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History of NCpedia

by Michelle Underhill and Kelly Agan (2010-2016)

"North Carolina," a brochure produced by the N.C. Department of Cultural Resources from the 1970s to the 1980s.  It included brief essays about the state's history, information about the state's emblems and symbols, and images of historic and popular sites.Origins

NCpedia has its origins in frequently asked questions (FAQs) about North Carolina history and government that librarians at the State Library would receive over the phone or by patrons visiting the library.

In the 1970s and 1980s, the North Carolina Department of Cultural Resources developed glossy brochures that included basic historical information about the state. The brochures were handed out by the State Library to students and others who wrote asking for this information. Topics in these brochures included information about North Carolina's state symbols, historical highlights, economy, geography, higher education, state government and more. And the cover bore the image of the Hatteras Island Lighthouse, an iconic North Carolina image.

Screenshot of the original eNCcyclopedia website, ca. late 1990s.From brochure to electronic encyclopedia

In the 1990s, the World Wide Web provided an ideal opportunity for gathering more North Carolina FAQs, including biographies of its governors, histories of important events and places, information about the state's geography and 100 counties, and more. And it provided the ideal vehicle for reaching a much larger audience. Librarians at the State Library shifted the content into numerous HTML pages on the library's fledgling web presence and the online encyclopedia of North Carolina was born. And with it, the brochures ceased to be printed. Staff were no longer limited by space and the content continued to expand as staff received more reference inquiries and and other agency staff made contributions from their research.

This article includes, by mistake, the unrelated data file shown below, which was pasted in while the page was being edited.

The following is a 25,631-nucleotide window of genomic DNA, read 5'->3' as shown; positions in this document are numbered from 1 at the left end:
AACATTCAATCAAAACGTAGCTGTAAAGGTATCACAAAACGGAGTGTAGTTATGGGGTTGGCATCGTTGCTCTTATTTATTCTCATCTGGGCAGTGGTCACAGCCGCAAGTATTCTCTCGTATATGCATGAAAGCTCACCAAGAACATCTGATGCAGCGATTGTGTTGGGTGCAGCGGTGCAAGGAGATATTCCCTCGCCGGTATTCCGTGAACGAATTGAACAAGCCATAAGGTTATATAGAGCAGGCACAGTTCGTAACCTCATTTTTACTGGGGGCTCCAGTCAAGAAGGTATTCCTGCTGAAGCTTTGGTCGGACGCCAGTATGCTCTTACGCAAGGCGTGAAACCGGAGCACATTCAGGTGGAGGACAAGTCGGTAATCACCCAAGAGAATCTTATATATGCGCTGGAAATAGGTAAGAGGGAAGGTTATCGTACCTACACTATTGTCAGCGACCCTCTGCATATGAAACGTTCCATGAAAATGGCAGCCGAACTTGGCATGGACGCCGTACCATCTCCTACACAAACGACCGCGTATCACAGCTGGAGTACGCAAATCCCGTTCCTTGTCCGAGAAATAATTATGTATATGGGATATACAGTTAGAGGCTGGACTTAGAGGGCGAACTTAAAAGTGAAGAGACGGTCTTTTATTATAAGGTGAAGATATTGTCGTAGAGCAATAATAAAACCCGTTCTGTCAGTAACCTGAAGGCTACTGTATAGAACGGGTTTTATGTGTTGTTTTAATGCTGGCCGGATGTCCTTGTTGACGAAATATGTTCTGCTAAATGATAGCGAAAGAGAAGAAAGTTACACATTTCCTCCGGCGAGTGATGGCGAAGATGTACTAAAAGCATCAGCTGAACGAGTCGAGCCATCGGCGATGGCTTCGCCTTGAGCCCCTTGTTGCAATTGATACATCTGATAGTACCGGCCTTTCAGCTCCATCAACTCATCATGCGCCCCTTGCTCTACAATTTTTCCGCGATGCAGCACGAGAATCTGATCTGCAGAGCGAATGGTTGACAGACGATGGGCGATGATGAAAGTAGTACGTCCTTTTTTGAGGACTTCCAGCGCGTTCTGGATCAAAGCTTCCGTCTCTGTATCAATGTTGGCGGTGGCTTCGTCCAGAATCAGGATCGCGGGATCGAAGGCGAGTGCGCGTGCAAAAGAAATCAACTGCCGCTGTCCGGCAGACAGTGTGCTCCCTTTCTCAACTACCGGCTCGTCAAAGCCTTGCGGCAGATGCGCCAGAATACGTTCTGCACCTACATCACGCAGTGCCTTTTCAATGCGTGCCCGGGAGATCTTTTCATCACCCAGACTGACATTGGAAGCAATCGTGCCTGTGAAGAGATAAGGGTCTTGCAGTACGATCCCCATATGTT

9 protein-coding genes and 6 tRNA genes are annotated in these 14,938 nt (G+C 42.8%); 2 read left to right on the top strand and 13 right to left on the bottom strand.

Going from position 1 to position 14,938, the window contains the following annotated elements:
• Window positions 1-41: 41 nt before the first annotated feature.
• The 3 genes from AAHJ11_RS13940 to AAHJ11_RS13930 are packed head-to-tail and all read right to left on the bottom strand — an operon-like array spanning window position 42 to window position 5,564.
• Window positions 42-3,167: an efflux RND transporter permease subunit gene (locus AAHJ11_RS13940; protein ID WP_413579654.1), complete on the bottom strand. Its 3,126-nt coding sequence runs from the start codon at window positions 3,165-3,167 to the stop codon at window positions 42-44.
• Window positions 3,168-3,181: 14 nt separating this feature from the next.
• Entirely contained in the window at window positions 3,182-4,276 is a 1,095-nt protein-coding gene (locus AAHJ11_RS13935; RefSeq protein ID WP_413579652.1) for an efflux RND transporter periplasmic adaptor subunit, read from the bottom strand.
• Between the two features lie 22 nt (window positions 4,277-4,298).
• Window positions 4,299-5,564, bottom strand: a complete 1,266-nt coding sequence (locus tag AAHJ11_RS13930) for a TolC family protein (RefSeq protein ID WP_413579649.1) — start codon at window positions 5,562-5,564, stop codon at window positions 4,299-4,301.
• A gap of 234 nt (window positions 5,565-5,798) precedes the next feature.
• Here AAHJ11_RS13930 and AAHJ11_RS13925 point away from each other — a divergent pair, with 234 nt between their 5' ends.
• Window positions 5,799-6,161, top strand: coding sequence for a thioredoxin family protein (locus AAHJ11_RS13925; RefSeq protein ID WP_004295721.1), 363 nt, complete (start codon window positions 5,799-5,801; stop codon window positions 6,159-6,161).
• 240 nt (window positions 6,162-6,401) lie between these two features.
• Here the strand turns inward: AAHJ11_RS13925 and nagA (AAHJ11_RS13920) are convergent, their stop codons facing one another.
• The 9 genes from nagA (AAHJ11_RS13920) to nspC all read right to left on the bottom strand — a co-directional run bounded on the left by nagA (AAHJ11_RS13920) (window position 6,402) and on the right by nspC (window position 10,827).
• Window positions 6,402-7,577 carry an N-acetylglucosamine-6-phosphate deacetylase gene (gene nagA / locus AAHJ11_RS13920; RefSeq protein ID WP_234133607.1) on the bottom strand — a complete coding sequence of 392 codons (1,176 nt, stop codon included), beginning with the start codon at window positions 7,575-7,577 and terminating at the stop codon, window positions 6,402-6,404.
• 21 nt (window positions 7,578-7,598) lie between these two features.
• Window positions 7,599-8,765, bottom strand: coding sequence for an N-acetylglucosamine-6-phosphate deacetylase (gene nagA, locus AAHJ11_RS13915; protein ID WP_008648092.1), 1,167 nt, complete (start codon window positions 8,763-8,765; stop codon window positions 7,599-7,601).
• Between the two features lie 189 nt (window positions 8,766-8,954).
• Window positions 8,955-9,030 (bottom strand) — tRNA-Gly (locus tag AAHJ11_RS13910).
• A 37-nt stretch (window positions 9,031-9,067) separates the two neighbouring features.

Birth of digital projects

In 2004, the online encyclopedia underwent a facelift and received a new logo to more closely incorporate North Carolina's state colors. It was called, somewhat catchilly, "eNCyclopedia". At this point, the resource included a few hundred static HTML pages.

eNCyclopedia screenshotAt the same time, the Libary's digital projects effort was created. Requests for scanned copies of resources no longer under copyright began coming in, along with requests for more information about popular topics. Staff in what was then called the Information Services Branch pulled together these more frequently requested resources and information on popular topics, and these became the State Library's first digital projects. Topics include information about recipients of the North Carolina Awards winners, and other information that was routinely produced in state agency publications. These projects first appeared in the online encyclopedia.

Birth of NCpedia and re-homing in a content management system

By the late 2000s, the content in the online encyclopedia has grown to several hundred pages, and it was time to transition the resource to a content management system that would allow for growth as well as important usability features like search and browse. In 2009, the content was migrated to a content management system, called Drupal, and went online thanks to a partnership between the State Library and NC LIVE. And, of course, the encylopedia got an even better name change and the NCpedia was born! NCpedia left beta on September 1, 2010.